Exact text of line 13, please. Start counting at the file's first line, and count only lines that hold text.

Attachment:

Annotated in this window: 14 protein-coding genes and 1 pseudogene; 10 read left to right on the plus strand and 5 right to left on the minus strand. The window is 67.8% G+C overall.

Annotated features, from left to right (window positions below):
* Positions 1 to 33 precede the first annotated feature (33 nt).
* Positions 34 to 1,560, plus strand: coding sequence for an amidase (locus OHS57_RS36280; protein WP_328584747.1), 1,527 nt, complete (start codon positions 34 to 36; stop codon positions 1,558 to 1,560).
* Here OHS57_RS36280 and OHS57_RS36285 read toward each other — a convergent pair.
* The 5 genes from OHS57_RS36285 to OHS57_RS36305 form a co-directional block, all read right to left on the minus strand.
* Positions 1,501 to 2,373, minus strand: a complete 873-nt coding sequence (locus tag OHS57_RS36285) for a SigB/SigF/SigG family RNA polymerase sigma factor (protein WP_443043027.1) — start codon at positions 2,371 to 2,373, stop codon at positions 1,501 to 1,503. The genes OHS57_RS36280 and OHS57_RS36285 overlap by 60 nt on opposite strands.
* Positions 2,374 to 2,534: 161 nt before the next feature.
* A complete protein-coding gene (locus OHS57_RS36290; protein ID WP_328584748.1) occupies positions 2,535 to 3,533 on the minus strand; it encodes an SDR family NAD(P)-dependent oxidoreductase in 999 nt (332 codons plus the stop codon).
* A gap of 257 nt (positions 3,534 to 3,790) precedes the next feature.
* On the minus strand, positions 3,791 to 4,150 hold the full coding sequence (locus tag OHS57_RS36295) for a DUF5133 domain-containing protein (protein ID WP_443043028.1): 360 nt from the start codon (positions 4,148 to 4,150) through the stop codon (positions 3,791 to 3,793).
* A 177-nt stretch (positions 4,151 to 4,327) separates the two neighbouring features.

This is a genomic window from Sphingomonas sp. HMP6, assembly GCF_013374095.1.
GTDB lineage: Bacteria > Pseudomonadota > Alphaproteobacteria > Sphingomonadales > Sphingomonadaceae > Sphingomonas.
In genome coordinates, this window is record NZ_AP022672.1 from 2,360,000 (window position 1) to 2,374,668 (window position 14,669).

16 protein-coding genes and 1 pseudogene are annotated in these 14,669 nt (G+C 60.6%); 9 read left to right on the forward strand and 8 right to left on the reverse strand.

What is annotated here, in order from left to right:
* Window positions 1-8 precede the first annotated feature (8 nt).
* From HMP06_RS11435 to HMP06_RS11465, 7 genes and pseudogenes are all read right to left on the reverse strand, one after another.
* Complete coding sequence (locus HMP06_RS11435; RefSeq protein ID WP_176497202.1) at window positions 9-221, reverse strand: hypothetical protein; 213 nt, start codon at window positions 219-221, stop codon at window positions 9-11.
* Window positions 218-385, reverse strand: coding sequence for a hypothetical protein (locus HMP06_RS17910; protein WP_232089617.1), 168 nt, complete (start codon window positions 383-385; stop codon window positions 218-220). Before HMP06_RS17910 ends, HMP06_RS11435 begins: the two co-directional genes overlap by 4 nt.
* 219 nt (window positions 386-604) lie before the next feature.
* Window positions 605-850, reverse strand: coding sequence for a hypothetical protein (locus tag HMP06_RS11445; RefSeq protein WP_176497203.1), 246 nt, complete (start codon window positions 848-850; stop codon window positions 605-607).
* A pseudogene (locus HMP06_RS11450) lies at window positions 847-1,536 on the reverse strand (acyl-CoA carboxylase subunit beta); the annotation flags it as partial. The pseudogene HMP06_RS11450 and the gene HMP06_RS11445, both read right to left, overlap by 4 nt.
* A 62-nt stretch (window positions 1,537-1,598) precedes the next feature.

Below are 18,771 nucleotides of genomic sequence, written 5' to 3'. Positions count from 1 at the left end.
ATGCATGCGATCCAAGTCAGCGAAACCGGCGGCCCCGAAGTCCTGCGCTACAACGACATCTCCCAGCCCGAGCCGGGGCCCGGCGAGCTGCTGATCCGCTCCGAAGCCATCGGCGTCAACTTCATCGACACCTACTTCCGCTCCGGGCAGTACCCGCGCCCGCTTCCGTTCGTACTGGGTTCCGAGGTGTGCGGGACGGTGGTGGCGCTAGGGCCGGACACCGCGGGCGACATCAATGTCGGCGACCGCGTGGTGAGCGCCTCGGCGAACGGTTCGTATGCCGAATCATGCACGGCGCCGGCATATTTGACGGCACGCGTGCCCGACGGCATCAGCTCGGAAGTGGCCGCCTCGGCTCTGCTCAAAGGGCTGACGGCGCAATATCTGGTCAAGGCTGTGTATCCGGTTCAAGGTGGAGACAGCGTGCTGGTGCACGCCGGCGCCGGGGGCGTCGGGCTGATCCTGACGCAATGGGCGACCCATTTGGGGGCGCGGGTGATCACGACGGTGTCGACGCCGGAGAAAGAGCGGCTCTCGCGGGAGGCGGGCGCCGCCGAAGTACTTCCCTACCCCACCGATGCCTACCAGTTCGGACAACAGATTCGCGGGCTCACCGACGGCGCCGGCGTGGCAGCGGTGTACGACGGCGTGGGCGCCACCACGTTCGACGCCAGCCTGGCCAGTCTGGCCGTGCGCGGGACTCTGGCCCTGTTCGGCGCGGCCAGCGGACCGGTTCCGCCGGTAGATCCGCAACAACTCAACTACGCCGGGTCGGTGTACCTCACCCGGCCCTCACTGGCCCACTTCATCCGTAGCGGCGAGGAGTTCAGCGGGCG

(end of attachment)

This is a genomic window from Sphingomonas sp. HMP6, assembly GCF_013374095.1.